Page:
33 1001 Chicago Cubs Sean Hoorelbeke Central Michigan Mich.
33 1003 Detroit Tigers Jordan Lennerton Oregon State Ore.
33 1006 Philadelphia Phillies Jamie Simpson Dowagiac (Mich.) Union HS Mich.
33 1008 Arizona Diamondbacks Luke Murton Georgia Tech Ga.
Luke Murton is the brother of major leaguer Matt and shows more raw power than his older brother. He can hit the ball a long way to all fields but has gone through stretches when he struggled to make contact. He batted .239 as a sophomore but boosted that to .333 with 12 home runs this season. Murton is a below-average runner and plays best at first base, though he could slide into left field.
33 1009 Los Angeles Angels Jose Jimenez Tampa Fla.
35 1050 Chicago White Sox Harold Riggins Normal (Ill.) West HS Ill.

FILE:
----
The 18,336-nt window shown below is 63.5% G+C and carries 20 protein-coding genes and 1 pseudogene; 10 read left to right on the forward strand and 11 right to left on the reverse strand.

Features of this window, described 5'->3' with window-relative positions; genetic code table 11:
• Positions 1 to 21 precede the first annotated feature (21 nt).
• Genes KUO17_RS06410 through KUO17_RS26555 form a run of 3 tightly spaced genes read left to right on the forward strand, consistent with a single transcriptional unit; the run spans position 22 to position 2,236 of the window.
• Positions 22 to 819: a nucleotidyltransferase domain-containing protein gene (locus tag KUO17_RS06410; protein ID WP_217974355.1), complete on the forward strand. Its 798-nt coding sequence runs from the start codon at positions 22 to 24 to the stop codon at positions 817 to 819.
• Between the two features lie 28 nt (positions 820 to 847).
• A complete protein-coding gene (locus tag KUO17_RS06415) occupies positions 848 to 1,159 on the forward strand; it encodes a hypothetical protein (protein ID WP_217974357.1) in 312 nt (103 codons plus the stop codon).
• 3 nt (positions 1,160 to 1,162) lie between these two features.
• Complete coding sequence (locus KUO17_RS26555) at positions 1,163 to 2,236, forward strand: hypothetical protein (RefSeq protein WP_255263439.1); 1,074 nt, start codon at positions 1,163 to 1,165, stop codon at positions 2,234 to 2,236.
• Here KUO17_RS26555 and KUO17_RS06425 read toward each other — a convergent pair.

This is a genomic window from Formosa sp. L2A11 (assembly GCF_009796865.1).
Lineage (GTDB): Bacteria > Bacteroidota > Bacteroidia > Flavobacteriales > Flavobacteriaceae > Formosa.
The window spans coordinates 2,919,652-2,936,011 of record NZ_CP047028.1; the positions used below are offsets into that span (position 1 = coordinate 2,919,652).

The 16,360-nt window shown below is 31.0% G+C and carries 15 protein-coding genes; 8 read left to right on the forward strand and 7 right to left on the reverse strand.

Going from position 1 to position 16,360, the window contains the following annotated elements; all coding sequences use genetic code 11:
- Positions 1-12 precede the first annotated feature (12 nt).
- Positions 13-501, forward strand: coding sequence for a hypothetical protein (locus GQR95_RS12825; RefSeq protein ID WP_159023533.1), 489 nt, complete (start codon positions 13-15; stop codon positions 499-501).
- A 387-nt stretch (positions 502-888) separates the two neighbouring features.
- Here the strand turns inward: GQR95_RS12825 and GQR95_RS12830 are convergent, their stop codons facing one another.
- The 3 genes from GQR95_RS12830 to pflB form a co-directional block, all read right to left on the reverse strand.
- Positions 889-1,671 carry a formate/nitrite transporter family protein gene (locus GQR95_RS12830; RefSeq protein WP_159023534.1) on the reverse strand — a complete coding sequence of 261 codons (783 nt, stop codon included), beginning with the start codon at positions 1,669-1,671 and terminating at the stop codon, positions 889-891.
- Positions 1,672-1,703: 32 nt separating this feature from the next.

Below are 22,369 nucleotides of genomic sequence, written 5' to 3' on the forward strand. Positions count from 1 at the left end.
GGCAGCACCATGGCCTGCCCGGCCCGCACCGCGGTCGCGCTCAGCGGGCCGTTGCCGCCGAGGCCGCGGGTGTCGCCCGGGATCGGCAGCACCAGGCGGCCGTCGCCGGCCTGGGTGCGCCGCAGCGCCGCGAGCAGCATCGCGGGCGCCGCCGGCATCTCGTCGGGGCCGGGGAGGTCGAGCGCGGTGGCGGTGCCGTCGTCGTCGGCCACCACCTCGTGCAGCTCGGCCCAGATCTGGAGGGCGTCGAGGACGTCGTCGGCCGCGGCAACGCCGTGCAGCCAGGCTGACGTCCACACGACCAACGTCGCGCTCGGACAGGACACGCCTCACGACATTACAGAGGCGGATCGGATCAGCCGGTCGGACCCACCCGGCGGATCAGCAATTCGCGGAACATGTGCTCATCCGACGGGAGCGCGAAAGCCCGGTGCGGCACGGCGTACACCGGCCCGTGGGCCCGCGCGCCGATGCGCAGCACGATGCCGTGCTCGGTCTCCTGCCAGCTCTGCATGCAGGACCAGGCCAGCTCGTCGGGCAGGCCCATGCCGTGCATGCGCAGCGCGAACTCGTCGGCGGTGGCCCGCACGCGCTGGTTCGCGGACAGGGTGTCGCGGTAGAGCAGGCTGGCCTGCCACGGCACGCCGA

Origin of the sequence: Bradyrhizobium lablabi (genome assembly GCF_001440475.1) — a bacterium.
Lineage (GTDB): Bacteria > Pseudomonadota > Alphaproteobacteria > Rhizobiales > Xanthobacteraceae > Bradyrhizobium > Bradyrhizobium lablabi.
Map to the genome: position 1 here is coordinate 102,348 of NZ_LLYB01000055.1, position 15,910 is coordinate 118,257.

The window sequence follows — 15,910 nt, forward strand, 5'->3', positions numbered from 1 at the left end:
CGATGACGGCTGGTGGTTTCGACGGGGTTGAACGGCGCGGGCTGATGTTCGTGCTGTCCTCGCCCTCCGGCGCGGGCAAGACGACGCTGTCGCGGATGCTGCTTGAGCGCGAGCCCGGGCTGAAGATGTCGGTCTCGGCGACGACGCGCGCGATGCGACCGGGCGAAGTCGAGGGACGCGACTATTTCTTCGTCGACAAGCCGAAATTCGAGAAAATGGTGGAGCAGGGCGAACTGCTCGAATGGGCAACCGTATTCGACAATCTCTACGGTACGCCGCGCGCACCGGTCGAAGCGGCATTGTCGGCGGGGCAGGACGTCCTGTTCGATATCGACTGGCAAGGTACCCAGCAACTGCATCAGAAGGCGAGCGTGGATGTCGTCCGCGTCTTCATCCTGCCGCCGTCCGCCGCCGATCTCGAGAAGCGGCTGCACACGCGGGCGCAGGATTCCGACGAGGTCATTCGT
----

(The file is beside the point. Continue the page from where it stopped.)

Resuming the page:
36 1073 Tampa Bay Rays Jordan Leyland Sam Dimas (Calif.) HS Calif.
37 1104 Pittsburgh Pirates Matt Curry Howard (Texas) JC Texas
38 1147 Los Angeles Dodgers Tommy Nurre Miami (Ohio) Ohio
39 1169 Cincinnati Reds Mike Konstanty Albany N.Y.
39 1175 St. Louis Cardinals Curt Smith Maine Maine
Maine Black Bear Curt Smith played the middle infield his first couple of years at Maine but struggled defensively and split time between left field and first base as a senior. He had his best offensive season, batting .403/.498/.722 with 11 homers, 37 RBIs and 12 steals in 14 attempts, but he's undersized at 5-foot-10 and won't ever hit enough to play left field or first base down the line. He does have good gap power and average speed, but his arm is below-average even for a left fielder.
39 1190 New York Yankees Erik Lovett Mount Olive (N.C.) N.C.
40 1197 San Francisco Giants Austin Stadler James River HS, Midlothian, Va. Va.
40 1209 Toronto Blue Jays Nate Nelson Worcester State (Mass.) Mass.
42 1272 Seattle Mariners Randy Molina Stanford Calif.
44 1321 Washington Nationals J.P. Padron Rice Texas